The Thorn Puller by Hiromi Ito. Translated by Jeffrey Angles. Albany, CA: Stone Bridge Press, 2022, 300pgs. ¥3,069 (paper).
Hiromi Ito’s remarkable work, The Thorn Puller, takes readers on a pilgrimage across time, space, and literary genres. First serialized between 2006 and 2007 in the magazine Gunzō as Thorn Puller: New Tales of the Sugamo Jizō (Toge-nuki Jizō: Shin Sugamo Jizō engi), the work won the Hagiwara Sakutarō Prize in 2007 and the Murasaki Shikibu Prize in 2008 before appearing as a single volume published by Kōdansha in 2011. The Thorn Puller offers the kind of experimentation and playful literary performances readers have come to expect from a writer long recognized as the “shamaness of poetry” or shi no miko. Itō earned the name due to her propensity to “borrow voices” from earlier works of Japanese literature, legends, and Buddhist texts, from contemporary poets, from popular culture, and even from plants and animals. In The Thorn Puller she channels, incorporates, and summons snippets of sutras, captured conversations, lines from letters, famous verses, and blends them with her own luminous language to produce a lyrical narrative journey.
The journey undertaken in Thorn Puller is spatial, as the narrator Hiromi Ito travels back and forth across the Pacific Ocean, visiting her aging and ailing parents in Kumamoto, Japan, and returning to her elderly and indisposed husband in California. On some trips she brings along her young daughter, Aiko. At one point she rescues her middle daughter Yokiko, who is having difficulty adjusting to university life in California. Back and forth, back and forth, with each trip readers accompany Ito as she deals with the daily tribulations of living in two different countries: setting up a computer, renewing her driver’s license, talking to doctors, talking to neighbors, talking to teachers.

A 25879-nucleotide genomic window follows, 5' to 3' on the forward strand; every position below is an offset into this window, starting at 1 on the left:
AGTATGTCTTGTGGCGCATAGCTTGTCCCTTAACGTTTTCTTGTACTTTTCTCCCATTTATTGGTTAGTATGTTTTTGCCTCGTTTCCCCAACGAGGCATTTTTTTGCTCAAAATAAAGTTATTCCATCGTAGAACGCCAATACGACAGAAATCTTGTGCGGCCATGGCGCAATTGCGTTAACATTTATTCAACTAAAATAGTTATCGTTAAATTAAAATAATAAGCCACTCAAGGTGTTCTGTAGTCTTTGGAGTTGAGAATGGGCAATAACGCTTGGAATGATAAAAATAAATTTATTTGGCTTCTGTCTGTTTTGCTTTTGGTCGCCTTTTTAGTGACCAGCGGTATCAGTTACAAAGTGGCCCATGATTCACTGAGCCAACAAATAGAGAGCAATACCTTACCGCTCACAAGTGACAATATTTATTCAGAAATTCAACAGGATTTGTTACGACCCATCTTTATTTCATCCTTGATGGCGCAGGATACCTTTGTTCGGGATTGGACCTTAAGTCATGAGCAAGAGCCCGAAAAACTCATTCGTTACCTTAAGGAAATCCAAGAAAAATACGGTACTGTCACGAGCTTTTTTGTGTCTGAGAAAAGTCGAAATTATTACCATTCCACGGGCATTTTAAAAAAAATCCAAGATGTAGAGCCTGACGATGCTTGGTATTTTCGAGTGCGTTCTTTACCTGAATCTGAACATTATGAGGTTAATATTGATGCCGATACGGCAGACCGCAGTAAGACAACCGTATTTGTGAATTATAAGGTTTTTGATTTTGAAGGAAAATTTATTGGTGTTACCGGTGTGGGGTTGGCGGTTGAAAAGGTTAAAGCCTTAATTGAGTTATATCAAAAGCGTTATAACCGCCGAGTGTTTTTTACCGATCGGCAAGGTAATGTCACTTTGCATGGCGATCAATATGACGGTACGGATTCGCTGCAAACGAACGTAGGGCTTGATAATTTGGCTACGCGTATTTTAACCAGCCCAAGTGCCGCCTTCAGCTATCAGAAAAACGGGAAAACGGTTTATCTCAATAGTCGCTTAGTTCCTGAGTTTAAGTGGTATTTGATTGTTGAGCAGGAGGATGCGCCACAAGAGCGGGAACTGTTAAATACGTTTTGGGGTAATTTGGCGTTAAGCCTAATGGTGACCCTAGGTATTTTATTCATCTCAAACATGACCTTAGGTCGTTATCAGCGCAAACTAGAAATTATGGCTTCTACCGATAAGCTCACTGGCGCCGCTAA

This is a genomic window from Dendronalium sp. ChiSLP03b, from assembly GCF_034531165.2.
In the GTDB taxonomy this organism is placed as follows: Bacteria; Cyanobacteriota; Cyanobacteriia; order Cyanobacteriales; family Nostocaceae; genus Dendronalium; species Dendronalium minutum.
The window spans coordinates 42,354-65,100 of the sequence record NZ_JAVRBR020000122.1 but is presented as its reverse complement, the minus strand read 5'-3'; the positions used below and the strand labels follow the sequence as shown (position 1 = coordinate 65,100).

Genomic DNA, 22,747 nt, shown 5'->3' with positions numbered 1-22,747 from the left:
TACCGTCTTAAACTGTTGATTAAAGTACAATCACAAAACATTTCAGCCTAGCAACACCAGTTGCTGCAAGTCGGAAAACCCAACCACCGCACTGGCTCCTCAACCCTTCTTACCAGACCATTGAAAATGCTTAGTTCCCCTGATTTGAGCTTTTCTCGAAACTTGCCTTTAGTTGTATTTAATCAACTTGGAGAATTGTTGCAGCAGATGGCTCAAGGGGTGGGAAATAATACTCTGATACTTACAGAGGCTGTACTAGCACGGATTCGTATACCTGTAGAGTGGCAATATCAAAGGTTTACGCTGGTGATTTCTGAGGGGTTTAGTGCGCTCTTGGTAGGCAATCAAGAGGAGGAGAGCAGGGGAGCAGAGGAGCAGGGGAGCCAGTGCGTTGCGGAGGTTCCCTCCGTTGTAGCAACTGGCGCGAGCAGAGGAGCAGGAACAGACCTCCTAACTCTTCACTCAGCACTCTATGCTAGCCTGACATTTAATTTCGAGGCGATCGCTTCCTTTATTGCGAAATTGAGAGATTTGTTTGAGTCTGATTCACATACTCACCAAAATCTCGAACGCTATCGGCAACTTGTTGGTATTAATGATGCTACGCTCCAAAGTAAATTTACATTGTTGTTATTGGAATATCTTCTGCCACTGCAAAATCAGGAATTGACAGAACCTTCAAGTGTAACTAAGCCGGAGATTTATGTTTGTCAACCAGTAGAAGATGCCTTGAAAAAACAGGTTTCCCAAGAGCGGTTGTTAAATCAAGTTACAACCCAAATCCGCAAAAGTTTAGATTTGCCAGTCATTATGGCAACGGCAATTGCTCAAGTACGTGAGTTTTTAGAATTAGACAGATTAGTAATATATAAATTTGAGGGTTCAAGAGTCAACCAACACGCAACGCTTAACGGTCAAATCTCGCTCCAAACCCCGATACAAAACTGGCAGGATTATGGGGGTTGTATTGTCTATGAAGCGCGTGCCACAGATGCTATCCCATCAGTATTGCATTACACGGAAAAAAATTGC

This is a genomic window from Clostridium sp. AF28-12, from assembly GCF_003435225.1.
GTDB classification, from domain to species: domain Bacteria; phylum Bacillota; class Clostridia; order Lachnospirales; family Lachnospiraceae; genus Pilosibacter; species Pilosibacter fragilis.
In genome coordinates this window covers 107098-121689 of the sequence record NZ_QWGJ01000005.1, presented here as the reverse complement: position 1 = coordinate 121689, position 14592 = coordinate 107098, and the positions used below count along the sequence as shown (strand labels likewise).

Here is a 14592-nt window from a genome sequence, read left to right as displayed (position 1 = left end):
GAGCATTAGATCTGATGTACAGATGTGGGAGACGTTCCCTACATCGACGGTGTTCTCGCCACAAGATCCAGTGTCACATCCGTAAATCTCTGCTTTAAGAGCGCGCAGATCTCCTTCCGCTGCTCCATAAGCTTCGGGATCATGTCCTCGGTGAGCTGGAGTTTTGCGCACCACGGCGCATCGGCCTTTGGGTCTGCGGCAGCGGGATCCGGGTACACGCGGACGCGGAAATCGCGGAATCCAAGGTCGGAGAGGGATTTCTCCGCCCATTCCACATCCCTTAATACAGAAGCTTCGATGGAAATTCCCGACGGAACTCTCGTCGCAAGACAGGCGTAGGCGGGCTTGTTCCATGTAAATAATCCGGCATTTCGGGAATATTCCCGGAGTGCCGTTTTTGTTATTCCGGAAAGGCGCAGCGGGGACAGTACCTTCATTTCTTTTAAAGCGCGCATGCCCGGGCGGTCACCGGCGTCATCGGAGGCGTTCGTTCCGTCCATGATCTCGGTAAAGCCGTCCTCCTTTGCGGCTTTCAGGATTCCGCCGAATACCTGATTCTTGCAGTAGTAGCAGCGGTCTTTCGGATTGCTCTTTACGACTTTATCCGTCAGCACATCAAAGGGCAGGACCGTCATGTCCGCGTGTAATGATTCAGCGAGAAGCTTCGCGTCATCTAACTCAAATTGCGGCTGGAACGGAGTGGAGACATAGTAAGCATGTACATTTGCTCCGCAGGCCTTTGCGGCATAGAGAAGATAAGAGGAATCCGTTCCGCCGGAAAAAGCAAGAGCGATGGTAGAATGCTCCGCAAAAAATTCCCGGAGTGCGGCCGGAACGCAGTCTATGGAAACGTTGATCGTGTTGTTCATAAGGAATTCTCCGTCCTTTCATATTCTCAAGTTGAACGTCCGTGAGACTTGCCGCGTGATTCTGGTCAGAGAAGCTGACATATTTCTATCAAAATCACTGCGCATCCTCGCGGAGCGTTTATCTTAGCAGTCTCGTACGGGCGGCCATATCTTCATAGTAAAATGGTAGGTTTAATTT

Ito’s journey also takes her readers beyond space and time. We dip into the past, both remembered and imagined. We travel into dreams and legends, rushing along the dark channels of myth that carry us deep into the heart of pain, fear, and loss—the narrator’s, surely, but also our own.
There’s a scene in the work where Ito’s daughter, Aiko, describes a conversation she had with her grandmother that rings all too familiarly to anyone who has watched a loved one struggle with dementia:
I told her you were talking to the doctor, and she said, oh goodness, I didn’t realize. Then, a minute later, she asked me, when is your older sister Yokiko coming back to Kumamoto? I told her August, Grandma. Then she asked me what month it was right now, and I told her July, Grandma. She said, oh goodness, I didn’t realize, so what month is it now? I thought uh-oh, but said, July, Grandma. Oh, really? Say, I’ve been meaning to ask you, Aiko darling, what month is it now? Uh-oh, I thought, but I told her, it’s July, Grandma, then five minutes later, when’s Yokiko coming back home again? August, Grandma. Oh, really? Then, what month is it? Uh-oh, I thought, here we go again. I said July, Grandma, but then she asked where you were. I said, she’s outside talking to the doctor, Grandma. Oh, really? I wonder what they’re talking about. Uh-oh, uh-oh, uh-oh, here we go again.